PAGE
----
The Honeymoon is Over

In March of 2011 we opened our doors to an amazing outpouring of community support. The governor’s assault on the middle class galvanized our neighborhood, city, and surrounding area, and we were happy to stand with them and participate in some of their activity. We got the sense that we were doing the right thing, and that opening our cooperative, member-owned bar in the heart of Riverwest was a strong beacon of support and hope for the Recall, Occupy, and other burgeoning grassroots movements. After one year, the Recall failed and many who put days and days of effort into that project have fallen under a sort of malaise. We all feel it. It’s demoralization and a hot summer and the growing concern that out there, outside of our community, in the great big corporately owned-and-operated America™ and Wisconsin (Open For Business), we hardly stand a chance. Everybody’s bummed out. There’s nothing wrong with feeling that way because it is a huge bummer.

But let’s not forget what we can do. You’re part of a neighborhood that makes things happen. Riverwest is a unique community, not only to Milwaukee and Wisconsin, but to the entire country. We have a shared experience of this collective loss, but what did we expect? We saw the high tide of anti-Walker action right here, but we’re not like the rest of Wisconsin. We’re not even like the rest of Milwaukee. What seems obvious here is out of the question in other places. It’s important to realize that we have immense power to make things happen and start movements locally that have implications elsewhere, and unlike most communities, we have the resources and inspiration to actualize radical ideas. For example, a neighborhood in Minneapolis called Powderhorn just had their second 24-hour bike race modeled after, you guessed it, the Riverwest 24.That’s you, Riverwest. Pat yourself on the back.

The ultimate goal of the Public House was to create a bar that would put all its profits into starting more co-ops. We want to create a grass-roots funding model for community enterprises that are responsive to the needs of the community. This can work elsewhere. But it has to work here first. This is more than a bar, it’s the springboard for a thousand possible movements. But nothing can happen without you. If you believe in the power of this neighborhood, of the people who live here, of democratic principles, of the people to take back power from corporate citizens, then drink here. If you believe that rather than mourn, we should organize, then drink here. If you want to make the next major step forward for our society politically and economically a step away from plutocracy and toward economic democracy, then drink here. If you want to see a cooperative bakery, butcher shop, day-care, solar provider, laundromat, radio station, household cleaner manufacturer, newspaper, pharmacy, all in your neighborhood, drink here!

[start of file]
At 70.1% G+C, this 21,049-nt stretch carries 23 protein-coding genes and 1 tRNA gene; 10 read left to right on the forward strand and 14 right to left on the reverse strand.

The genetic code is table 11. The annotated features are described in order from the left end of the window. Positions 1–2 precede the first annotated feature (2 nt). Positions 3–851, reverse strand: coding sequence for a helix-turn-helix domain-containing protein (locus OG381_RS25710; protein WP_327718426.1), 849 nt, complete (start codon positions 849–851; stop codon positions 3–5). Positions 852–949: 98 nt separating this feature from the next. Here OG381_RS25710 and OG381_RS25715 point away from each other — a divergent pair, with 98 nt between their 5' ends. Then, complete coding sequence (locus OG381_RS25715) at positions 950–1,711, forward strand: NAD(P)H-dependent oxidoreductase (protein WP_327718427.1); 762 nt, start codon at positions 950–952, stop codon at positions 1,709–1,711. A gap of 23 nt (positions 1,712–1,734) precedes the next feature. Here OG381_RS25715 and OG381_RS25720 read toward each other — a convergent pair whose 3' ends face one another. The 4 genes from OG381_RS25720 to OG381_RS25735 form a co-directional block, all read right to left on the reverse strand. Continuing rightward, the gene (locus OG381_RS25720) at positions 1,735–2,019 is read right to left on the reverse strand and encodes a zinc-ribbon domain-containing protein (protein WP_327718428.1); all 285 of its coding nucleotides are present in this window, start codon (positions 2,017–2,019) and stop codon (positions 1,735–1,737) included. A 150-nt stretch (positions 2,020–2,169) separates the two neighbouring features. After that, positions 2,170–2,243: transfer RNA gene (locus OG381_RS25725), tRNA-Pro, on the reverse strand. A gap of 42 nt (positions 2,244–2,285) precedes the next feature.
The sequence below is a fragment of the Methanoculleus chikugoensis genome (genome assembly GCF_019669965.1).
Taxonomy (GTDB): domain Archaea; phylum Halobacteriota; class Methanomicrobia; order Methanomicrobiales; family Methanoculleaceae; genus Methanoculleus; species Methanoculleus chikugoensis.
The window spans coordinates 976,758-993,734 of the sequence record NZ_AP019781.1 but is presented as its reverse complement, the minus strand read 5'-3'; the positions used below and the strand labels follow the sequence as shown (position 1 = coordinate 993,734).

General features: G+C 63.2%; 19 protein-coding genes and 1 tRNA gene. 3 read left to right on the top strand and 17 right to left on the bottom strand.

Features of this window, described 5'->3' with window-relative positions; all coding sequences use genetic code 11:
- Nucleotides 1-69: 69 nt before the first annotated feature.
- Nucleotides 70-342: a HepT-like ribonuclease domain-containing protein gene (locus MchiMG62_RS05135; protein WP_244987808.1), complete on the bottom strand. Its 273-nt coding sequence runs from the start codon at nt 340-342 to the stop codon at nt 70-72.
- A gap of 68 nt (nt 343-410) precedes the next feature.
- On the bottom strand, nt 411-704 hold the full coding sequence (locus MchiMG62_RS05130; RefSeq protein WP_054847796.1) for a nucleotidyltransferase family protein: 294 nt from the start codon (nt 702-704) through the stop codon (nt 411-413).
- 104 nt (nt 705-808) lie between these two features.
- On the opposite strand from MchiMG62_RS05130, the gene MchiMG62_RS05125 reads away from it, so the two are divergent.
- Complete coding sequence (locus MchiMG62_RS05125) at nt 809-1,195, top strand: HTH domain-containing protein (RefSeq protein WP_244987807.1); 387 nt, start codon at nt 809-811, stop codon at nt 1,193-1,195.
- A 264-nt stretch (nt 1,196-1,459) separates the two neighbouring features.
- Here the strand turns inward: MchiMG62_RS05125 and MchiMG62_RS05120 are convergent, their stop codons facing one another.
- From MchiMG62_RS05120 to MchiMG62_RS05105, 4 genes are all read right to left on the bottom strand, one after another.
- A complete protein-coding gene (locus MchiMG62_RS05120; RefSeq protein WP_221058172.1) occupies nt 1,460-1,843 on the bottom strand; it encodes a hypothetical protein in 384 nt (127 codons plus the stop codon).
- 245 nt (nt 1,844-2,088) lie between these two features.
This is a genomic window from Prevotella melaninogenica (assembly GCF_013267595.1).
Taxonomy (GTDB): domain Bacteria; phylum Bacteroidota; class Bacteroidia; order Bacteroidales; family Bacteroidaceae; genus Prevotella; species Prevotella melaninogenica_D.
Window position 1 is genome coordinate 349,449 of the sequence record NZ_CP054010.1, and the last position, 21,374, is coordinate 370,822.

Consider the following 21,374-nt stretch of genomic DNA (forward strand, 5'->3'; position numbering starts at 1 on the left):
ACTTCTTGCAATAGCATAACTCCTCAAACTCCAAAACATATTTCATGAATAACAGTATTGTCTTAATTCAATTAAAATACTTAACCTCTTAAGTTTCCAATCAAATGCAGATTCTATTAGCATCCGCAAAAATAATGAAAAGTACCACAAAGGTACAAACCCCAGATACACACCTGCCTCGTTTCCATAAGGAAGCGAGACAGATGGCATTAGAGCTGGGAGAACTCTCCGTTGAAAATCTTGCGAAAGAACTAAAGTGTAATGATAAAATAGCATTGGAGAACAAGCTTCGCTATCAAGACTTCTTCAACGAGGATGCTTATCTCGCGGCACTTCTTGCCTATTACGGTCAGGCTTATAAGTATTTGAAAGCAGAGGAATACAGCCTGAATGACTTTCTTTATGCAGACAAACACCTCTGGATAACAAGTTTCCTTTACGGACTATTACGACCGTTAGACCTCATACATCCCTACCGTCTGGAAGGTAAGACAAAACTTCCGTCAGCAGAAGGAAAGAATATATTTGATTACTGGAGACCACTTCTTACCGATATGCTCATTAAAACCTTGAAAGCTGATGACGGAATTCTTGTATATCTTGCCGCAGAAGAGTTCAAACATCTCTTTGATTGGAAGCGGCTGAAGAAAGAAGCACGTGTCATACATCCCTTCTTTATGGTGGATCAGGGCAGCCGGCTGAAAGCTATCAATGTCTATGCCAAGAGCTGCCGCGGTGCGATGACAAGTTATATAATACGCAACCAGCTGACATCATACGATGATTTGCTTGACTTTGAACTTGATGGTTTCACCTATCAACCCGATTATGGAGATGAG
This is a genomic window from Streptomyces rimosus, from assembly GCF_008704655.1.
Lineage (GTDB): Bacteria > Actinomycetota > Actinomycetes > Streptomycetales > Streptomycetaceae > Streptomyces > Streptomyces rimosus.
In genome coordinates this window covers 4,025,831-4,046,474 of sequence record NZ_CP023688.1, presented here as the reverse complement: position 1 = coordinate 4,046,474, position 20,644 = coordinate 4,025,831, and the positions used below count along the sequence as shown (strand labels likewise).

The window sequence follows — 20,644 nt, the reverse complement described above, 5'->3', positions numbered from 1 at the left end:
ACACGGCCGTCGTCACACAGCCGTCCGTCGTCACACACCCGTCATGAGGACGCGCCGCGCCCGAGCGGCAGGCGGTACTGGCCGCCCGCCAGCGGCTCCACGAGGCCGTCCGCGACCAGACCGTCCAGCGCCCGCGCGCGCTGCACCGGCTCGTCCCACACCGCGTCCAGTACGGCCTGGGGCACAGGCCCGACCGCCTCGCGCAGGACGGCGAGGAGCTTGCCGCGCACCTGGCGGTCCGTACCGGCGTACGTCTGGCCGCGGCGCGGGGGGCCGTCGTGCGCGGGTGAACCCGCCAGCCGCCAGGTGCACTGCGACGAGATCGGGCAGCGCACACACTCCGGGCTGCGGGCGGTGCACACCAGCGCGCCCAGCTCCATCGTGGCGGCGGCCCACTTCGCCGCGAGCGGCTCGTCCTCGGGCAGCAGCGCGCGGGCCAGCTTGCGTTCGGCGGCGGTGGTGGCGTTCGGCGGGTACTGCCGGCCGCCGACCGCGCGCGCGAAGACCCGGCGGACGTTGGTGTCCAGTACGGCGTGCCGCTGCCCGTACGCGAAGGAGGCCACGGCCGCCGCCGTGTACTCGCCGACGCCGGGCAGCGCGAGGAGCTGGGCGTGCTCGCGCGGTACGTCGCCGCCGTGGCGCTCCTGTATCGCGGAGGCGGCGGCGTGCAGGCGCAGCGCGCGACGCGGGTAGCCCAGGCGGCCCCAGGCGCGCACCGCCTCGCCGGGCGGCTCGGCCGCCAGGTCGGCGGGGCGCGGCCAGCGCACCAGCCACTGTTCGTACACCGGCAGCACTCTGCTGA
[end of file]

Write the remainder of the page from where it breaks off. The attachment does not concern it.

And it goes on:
Right now we have over 500 members. Most of them are members because they believe in this idea and want to see it come to fruition. The lynchpin of this whole model is member support. And we need it. We need you to come in and drink with us, because the more you do, the faster we can accomplish these goals of community empowerment and community ownership. Every membership and every drink counts. The Public House is more than a bar. Come be part of it.

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3 Responses to The Honeymoon is Over

  1. Lane Hall says:

    The Overpass Light Brigade supports the RWPH, and has greatly benefited from the moral support of RWPH. As a protest group, we are stronger than ever, even “post-recall.” Come join a Bridge Party and see! Now is not the time to concede any ground. Now is the time to build from campaign to movement, as this article implies, and as the RWPH models for us all. We can do a lot, but we have to remain engaged, and put our time and money where our values are.

  2. Theresa says:

    Drink responsibly but a Drink at the RWPH goes a long way to help your neighbors and yourself, Drink to the spread of loving and caring responsible co ops!

  3. I’d just like to say that RWPH was one of the most welcoming places that I’ve been to in Milwaukee. On the night of a colleague’s show, I really did feel like the crowd there was more like a community. I’ve been meaning to get back there for a while now, but a road trip to Pittsburgh, financial constraints, and performances have kept my best friend and I from a return. Maybe one day I’ll find myself performing at RWPH; just have to wait and see.

    with warm regard,

    Hobbes

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